movl    4(%r8), %r10d   ; load tuition
    movl    8(%r8), %r9d    ; load bus_pass
    movl    12(%r8), %r8d   ; load activity_fee
    salq    $4, %rax
    leaq    16(%rdx,%rax), %rax
.L4:                        ; loop for n times
    movl    %r11d, (%rdx)   ; save meal_plan
    movl    %r10d, 4(%rdx)  ; save the other three fields
    movl    %r9d, 8(%rdx)
    movl    %r8d, 12(%rdx)
    addq    $16, %rdx       ; increment rdx to point to next in the array
    cmpq    %rax, %rdx
    jne .L4
.L2:
    rep
    ret

When restrict is used, the compilers loads the fields of termStandard from the memory before the loop even starts. This means, the code will have n * movl instructions fewer to execute during run-time. So, will this make a more significant difference in performance? Feeding the function with an array of size 10,000,000 and looping for 10^3 times.

Looped for 103 times
With Restrict: 45.1 seconds
Without Restrict: 48.4 seconds

This is 7% of performance boost, achieved by merely introducing a new qualifier!

However, before one decides that using restrict in as much as possible is a no-brainer, it should be noted that, despite its ease of use, this qualifier imposes an invisible restriction on the variables to which it applies. The restriction, not checked by compiler and easily forgotten by users, is that the optimization is obtained by assuming a pointer marked by restrict is the only alias to its address within the scope. Carelessly adding restrict to both existing and new code may introduce bugs which will not appear until the final phase of optimization. In other words, careless uses of restrict may backfire at the eleventh hour.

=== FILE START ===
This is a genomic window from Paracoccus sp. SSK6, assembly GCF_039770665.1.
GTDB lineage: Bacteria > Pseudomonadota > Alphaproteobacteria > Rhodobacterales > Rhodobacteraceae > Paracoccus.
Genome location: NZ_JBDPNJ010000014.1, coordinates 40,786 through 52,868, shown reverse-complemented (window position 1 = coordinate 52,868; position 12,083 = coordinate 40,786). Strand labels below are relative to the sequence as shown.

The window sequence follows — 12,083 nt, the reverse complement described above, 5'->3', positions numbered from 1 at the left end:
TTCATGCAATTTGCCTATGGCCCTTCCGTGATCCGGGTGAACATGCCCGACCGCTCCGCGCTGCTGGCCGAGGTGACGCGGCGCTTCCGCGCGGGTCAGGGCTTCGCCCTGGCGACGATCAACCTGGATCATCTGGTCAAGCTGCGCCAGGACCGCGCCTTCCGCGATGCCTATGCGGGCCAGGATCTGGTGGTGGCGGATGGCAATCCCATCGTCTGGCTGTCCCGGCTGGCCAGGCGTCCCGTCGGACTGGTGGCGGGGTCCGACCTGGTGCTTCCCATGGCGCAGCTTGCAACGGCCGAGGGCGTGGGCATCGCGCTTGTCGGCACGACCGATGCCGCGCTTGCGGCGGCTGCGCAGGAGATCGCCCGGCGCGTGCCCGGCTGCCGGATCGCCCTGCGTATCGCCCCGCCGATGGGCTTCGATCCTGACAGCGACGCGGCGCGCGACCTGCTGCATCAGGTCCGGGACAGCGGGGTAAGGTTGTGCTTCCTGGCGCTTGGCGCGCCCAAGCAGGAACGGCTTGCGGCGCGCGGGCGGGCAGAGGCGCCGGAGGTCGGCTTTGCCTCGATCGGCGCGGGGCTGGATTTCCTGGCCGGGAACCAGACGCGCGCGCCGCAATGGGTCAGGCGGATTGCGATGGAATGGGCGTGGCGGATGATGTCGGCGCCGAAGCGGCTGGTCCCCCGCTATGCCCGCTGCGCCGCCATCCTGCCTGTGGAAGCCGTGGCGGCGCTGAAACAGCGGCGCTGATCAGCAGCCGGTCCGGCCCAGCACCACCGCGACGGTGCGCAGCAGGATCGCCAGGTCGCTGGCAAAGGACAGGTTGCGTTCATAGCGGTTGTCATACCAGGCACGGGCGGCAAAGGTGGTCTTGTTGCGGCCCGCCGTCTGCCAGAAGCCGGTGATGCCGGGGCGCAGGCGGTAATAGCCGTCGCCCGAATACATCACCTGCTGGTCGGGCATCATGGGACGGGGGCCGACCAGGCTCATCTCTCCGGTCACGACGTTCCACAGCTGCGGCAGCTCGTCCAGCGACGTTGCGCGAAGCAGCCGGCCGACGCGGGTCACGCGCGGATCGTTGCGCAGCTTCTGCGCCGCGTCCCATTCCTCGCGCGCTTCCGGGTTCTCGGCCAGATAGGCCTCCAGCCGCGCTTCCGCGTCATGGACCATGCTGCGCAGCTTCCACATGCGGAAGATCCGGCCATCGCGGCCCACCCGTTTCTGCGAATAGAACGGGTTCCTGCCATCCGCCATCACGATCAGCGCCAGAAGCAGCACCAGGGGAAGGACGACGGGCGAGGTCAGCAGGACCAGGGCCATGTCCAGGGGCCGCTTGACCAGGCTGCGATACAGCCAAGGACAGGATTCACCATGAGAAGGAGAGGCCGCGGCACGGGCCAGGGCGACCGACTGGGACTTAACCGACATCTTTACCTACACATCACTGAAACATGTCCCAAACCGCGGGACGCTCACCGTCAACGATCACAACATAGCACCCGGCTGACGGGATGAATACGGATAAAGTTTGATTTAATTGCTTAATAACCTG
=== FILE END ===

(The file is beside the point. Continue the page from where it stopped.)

The only possible misuse of restrict is to mistakenly assign pointers, which are marked restrict, overlapping memory addresses. For example, given the function bar mentioned earlier in this post, what would happen if the user passes it two pointers to uint32_t with identical address?

// main.c
uint32 number = 20;
printf("%d\n", bar(&number, &number));    // what will it print?

With restrict, the above code will print 15 when the output should really be 20. This is because the compiler, under the assumption that the two parameters of bar do not alias each other, will find that the result can only be 5 + 10 = 15. Thus, the compiler will perform optimization and directly assign 15 to the result register, similar to the assembly below.